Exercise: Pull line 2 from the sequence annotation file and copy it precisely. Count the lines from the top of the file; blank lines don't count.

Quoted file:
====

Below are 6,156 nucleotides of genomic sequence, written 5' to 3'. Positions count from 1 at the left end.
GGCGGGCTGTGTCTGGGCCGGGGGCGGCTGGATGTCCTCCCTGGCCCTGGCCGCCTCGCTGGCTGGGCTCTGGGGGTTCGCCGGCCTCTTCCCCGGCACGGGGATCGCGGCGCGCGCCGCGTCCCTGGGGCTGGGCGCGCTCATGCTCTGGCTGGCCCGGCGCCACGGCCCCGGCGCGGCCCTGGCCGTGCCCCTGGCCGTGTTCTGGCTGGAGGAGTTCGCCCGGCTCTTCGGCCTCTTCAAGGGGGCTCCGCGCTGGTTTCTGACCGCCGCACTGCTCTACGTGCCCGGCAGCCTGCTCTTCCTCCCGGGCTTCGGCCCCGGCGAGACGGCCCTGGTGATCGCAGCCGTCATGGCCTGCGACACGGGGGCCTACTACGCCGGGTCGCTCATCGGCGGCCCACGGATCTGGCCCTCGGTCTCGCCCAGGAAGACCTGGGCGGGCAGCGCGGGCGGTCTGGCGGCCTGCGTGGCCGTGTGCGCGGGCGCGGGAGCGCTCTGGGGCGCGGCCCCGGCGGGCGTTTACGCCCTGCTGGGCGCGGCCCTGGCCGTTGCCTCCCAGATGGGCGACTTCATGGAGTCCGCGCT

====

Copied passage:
GGCGGGCTGTGTCTGGGCCGGGGGCGGCTGGATGTCCTCCCTGGCCCTGGCCGCCTCGCTGGCTGGGCTCTGGGGGTTCGCCGGCCTCTTCCCCGGCACGGGGATCGCGGCGCGCGCCGCGTCCCTGGGGCTGGGCGCGCTCATGCTCTGGCTGGCCCGGCGCCACGGCCCCGGCGCGGCCCTGGCCGTGCCCCTGGCCGTGTTCTGGCTGGAGGAGTTCGCCCGGCTCTTCGGCCTCTTCAAGGGGGCTCCGCGCTGGTTTCTGACCGCCGCACTGCTCTACGTGCCCGGCAGCCTGCTCTTCCTCCCGGGCTTCGGCCCCGGCGAGACGGCCCTGGTGATCGCAGCCGTCATGGCCTGCGACACGGGGGCCTACTACGCCGGGTCGCTCATCGGCGGCCCACGGATCTGGCCCTCGGTCTCGCCCAGGAAGACCTGGGCGGGCAGCGCGGGCGGTCTGGCGGCCTGCGTGGCCGTGTGCGCGGGCGCGGGAGCGCTCTGGGGCGCGGCCCCGGCGGGCGTTTACGCCCTGCTGGGCGCGGCCCTGGCCGTTGCCTCCCAGATGGGCGACTTCATGGAGTCCGCGCT